Research students currently work in most areas of systematic theology from the patristic era to the medieval era; from the Reformation to modern times; and in philosophical theology, from the early modern period to recent continental thought; and in such specialised topics as modern Christology; theology and science; and theological ethics (representing some prominent research interests of current members of staff).
Sessions on research orientation/ methods are offered to all students. Within Systematic Theology, there is a research seminar for staff and students to which visiting speakers are invited. Informal reading groups and language classes in theological German are also offered.
The School of Divinity is home to a thriving research community. All of our academic staff are engaged in individual research and writing projects and many are also involved in collaborative projects with colleagues across the globe.
The School of Divinity has consistently scored exceptionally highly in the Research Assessment Exercise, the most recent assessment putting us among the best schools in theology, philosophical theology and religious studies in the UK.
Our researchers currently boast the highest percentage of 4* scores (world-leading in terms of originality, significance and rigour) of any Scottish university in theology and religious studies.
We have the largest number of divinity research-active staff in Scotland, and the third largest in the UK. Overall, the RAE ranked us third in the UK with 60 per cent of our research activity judged internationally excellent or world-leading.
Training and support
Our community comprises 450 students (undergraduate and postgraduate) and nearly 30 full-time academic staff, including internationally respected scholars in a wide range of specialisms.
We welcome students from around the world, from religious and non-religious backgrounds, taking pride in our status as a renowned research centre in a broad spectrum of subject areas.
We take a personal interest in our students and offer a welcoming and friendly setting in which to pursue the exciting and demanding study of theology and religious studies.
The large graduate school and the presence of visiting academics from around the world help ensure a diverse and stimulating research environment.
All research students are assigned a primary and secondary supervisor. You are offered a training course in research methods, and are given conscientious supervision from your first weeks through to submission of your thesis.
There are also special orientation events for international students.
As a postgraduate researcher you can draw on the outstanding library resources of New College, the University of Edinburgh and the nearby National Library of Scotland.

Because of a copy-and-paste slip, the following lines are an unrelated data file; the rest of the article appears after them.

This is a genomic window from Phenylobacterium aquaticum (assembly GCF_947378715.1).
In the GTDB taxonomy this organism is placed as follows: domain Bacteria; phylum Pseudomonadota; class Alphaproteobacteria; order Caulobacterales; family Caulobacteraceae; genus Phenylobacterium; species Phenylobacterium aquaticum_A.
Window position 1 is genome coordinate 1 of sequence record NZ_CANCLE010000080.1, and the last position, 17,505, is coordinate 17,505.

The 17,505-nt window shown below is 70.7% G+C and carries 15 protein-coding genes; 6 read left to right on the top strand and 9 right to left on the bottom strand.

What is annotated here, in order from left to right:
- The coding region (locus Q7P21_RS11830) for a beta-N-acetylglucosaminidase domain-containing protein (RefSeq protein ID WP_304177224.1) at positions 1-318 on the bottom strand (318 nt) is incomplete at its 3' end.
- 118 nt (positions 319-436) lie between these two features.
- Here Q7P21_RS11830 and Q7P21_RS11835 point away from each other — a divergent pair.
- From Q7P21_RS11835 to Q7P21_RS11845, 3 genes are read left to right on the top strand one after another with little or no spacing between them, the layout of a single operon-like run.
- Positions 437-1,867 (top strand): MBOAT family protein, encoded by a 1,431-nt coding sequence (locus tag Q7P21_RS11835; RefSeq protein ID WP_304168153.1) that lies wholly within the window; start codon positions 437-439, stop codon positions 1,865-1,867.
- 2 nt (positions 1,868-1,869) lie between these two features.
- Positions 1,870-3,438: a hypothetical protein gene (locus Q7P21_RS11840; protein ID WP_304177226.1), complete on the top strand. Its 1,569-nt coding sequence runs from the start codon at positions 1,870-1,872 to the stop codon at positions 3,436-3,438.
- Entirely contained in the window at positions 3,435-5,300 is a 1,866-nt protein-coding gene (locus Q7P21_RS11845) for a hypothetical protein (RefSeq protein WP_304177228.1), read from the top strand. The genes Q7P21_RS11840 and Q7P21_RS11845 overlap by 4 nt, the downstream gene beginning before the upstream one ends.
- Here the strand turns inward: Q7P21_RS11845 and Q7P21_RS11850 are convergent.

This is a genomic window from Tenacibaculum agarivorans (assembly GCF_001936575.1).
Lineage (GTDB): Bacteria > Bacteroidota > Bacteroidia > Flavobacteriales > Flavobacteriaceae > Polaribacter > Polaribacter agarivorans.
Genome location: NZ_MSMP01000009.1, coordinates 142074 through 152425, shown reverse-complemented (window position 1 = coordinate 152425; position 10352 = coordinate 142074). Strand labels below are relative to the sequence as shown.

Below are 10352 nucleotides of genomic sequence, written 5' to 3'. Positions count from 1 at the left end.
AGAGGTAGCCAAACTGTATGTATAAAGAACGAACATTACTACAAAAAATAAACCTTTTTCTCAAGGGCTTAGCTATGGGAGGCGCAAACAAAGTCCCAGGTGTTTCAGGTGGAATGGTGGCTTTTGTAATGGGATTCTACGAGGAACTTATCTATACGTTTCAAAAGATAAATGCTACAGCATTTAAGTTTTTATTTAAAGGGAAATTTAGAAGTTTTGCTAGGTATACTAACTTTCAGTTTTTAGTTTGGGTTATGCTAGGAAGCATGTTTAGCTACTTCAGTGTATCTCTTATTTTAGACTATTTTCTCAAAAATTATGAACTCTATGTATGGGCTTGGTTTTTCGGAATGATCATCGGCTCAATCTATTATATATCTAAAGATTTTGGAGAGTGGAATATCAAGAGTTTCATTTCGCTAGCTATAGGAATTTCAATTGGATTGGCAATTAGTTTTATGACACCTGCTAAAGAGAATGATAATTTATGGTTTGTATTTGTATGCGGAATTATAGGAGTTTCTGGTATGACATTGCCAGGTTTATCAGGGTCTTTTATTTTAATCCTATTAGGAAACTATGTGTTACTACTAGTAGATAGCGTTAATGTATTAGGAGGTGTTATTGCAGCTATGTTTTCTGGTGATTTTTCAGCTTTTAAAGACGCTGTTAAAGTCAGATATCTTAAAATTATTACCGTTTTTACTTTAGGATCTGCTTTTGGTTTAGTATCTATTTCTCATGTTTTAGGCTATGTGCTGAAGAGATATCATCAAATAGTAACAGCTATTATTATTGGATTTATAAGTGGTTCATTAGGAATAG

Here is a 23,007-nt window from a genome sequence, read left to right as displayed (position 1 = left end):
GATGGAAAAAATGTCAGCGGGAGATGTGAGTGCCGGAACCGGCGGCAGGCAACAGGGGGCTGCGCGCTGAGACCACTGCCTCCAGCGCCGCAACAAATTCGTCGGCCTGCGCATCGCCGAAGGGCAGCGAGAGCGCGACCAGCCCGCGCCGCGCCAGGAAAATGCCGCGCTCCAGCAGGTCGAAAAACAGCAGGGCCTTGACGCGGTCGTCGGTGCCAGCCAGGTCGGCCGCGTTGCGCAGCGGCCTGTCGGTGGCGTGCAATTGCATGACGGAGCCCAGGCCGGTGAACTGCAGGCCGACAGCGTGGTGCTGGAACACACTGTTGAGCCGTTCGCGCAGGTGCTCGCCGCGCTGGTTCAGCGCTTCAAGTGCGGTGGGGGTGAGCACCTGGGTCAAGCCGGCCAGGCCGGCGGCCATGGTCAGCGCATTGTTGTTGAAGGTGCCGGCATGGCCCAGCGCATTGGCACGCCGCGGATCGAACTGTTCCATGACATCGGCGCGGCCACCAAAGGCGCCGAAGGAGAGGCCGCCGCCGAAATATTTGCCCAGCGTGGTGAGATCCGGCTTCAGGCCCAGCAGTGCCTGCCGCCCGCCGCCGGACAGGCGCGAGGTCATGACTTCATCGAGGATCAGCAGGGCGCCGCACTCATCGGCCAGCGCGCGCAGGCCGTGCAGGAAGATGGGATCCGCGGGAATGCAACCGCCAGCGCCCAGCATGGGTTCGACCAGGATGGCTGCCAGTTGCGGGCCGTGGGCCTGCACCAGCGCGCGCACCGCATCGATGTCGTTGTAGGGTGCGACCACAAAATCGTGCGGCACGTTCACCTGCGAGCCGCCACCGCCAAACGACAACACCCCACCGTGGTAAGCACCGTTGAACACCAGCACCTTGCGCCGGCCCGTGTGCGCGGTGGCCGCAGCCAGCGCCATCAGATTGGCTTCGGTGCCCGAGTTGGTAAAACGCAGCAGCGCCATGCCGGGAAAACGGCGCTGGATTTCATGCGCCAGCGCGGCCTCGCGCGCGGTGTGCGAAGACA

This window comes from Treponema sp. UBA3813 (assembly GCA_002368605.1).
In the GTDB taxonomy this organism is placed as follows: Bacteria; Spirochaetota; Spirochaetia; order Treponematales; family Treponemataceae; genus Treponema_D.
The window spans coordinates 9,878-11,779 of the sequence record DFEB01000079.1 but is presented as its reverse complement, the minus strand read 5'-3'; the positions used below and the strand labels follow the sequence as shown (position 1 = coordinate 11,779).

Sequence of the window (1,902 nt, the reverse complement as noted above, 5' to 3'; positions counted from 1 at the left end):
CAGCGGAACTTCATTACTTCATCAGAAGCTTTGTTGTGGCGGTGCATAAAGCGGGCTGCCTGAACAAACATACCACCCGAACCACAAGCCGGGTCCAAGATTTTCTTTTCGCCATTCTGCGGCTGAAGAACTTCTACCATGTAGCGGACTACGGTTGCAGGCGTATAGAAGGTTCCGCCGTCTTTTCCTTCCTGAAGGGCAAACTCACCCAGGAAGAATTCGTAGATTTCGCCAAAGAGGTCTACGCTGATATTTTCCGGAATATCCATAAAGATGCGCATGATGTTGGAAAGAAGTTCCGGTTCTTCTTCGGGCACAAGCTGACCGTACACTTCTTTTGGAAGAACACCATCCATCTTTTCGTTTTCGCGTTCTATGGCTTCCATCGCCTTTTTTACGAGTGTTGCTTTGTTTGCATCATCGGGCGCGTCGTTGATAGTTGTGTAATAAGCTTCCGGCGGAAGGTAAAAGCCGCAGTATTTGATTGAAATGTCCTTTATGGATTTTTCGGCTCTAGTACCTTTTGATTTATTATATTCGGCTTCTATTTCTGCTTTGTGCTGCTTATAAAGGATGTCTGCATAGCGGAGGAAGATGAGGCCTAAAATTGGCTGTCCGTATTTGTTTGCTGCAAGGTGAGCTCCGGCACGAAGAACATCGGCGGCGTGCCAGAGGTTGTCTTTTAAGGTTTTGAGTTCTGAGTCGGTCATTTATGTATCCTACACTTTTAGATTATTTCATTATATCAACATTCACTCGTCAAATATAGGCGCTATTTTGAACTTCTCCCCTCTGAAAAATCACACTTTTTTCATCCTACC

New College Library has one of the largest theology collections in the UK, with more than a quarter of a million items and a large and rich manuscript collection, including the papers of Thomas Chalmers, John Baillie, JH Oldham and James S Stewart.
The strengths of the Library collections contribute greatly to the teaching and research of members of the School as well as students elsewhere in the University.
These collections are complemented by the many resources available in the University and beyond. The total holdings in all the University libraries exceed 2.25 million volumes. In addition, the National Library of Scotland holds more than five million volumes.
The New College Library boasts a magnificent reading hall, originally built as the sanctuary of the Free High Kirk.
The School provides extensive and well-equipped computing facilities for coursework and research at all levels, including dissertations. We provide all students with access to PCs, scanners and printers, across four labs.
We offer two types of research-based masters degree, as well as PhD programmes.
Masters by Research (MSc by Research/MTh by Research)
These one-year masters degrees by research are designed for students with an academic training in divinity or religious studies (or other relevant subject) who wish to focus on a particular topic.
The programme may be taken as either a Master of Theology by Research or a Master of Science by Research. The difference is one of nomenclature only.
Both involve research training and orientation courses, after which you may either research and submit a dissertation of about 30,000 words, which comprises the remaining assessment for the degree, or write three supervised research essays to provide appropriate background and preparatory study for the topic of your research, and then submit a dissertation of about 15,000 words.